In July 2022, MoEF&CC published the Hazardous and Other Wastes (Management and Transboundary Movement) Amendment Rules, 2022, which brought the producers, recyclers and re-treaders of tyres under the extended producer responsibility, an obligation already made mandatory for PIBOs in case of e-waste, battery waste and plastic waste in the country. The EPR for waste tyres apply to the stakeholders in the tyre business, i.e. producers, waste tyre recyclers, and re-dealers and impose obligations on them such as registration and EPR targets. After the amendment of the rules, the producers of new tyres have been assigned the responsibility to recycle specific quantities of waste tyres each year that will be calculated upon the weight of new tyres that they had manufactured in the previous year. In the case of importers of waste tyres, the EPR obligation will amount to 100 % of the waste tyres they have imported in the last year. However, in the ‘ case of re-treaders, the EPR obligation on the waste tyre has been deferred for one year, i.e. 2023. In addition to these changes, provisions for levying environmental compensation have been introduced. Continue reading the article to get a complete analysis of the amended provisions in the EPR for waste tyres.
The amendment dictates the following changes to the HWM Rules concerning EPR for Waste Tyres in the country.
The “entities”(i.e. producer, recycler of waste tyres and re-treader)must register on a Centralised portal developed by the CPCB before commencing or continuing their business from now on. Also, these registered entities must not deal with unregistered producers or recyclers.
EPR obligations on the producers (manufacturers and importers) of new tyres/ imported used tyres have been introduced. The rules w.r.t EPR has been bifurcated based on the entity registering on the CPCB portal, i.e.
a) For producers (i.e. manufacturers/ importers of new tyres) – The EPR obligation as per the EPR for waste tyres has been tabulated below
|Sr. No.||Year||Waste Tyre Recycling Target in Weight (Kilogram or Tons)|
|(i)||EPR obligation of the year 2022-2023 (the year in which this Schedule comes into force)||35% of the quantity of new manufactured or tyres imported in year 2020-2021|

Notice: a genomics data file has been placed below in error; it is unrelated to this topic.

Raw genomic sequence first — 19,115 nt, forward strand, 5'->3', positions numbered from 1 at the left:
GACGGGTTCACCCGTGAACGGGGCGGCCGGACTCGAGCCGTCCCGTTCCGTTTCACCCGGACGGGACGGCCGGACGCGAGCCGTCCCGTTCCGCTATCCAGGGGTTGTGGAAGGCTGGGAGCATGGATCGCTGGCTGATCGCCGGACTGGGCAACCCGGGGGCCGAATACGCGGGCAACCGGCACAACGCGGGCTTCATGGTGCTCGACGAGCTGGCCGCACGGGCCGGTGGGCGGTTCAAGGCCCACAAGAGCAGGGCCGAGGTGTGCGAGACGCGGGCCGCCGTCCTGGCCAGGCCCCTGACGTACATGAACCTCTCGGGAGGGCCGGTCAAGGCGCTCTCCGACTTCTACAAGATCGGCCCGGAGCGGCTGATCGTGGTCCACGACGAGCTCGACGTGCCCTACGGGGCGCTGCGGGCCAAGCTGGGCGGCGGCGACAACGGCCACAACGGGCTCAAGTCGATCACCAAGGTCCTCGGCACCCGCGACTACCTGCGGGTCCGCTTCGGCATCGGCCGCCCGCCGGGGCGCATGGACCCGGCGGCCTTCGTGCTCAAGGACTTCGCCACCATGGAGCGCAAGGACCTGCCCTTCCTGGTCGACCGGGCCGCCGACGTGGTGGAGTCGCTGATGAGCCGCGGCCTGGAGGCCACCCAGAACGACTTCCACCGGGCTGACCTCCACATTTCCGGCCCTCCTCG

|(ii)||EPR obligation for the year 2023-2024||70% of the quantity of new manufactured or tyres imported in year 2021-2022|
|(iii)||EPR obligation of the year 2024-2025||100% of the quantity of new manufactured or tyres imported in year 2022-2023.|
|(iv)||After the year 2024-2025 (year Y), the extended producer responsibility obligation shall be 100% of the quantity of new tyres manufactured or imported in the year (Y-2).|
|(v)||For units established after the 1st April 2022, the extended producer responsibility obligation shall start after two years (Y) and shall be 100% of the new tyres manufactured or imported in the year (Y-2).|
b) For waste-tyre importers
The EPR for waste tyre importers in the current year will be 100% of the weight of tyres imported in the previous year. Also, the import of waste tyres to produce pyrolysis oil or char has been prohibited.
Retreading of waste tyres will be allowed, and the re-treader will have to register on the portal to issue retreading certificates. Production of this certificate will lead to deferring EPR obligation, in this case by one year, subject to certain conditions.
Central Pollution Control Board will be coming up with guidelines for the imposition and collection of environmental compensation in case of
Prosecution: The involved entities will be liable for prosecution under Section 15 of the Environment (P) Act if any incorrect information is provided for obtaining EPR certificates or generating EPR certificates above 5% of the actual waste recycled. Moreover, failing to cooperate in the verification and audit procedures will invite prosecution under the said Act.
The CPCB can verify the compliance of producers or recyclers through inspection and periodic audits, either by itself or through a designated agency. A Steering Committee under CPCB will be formed to oversee the overall implementation of the EPR regime for waste tyres.
The other key highlight of the 2022 Amendment was defining the responsibilities of the producers and recyclers.
India discards roughly 275,000 tyres each year but does not have a comprehensive plan for them. Over and above it, about 3 million waste tyres are imported for recycling. The CPCB constituted a committee for ‘Circular Economy in Tyre and Rubber Recycling Industry’ in July 2022 to prepare a comprehensive action plan for EPR for waste tyres. This amendment is in line with the Government of India’s vision to promote eco-friendly and responsible waste management in the country. The EPR for waste tyres might seem an added responsibility when the registration, returns and other post compliance are considered. Producers, recyclers and re-treaders can, with proper assistance and guidance from EPR experts, make this transition into this new regime smooth and quick.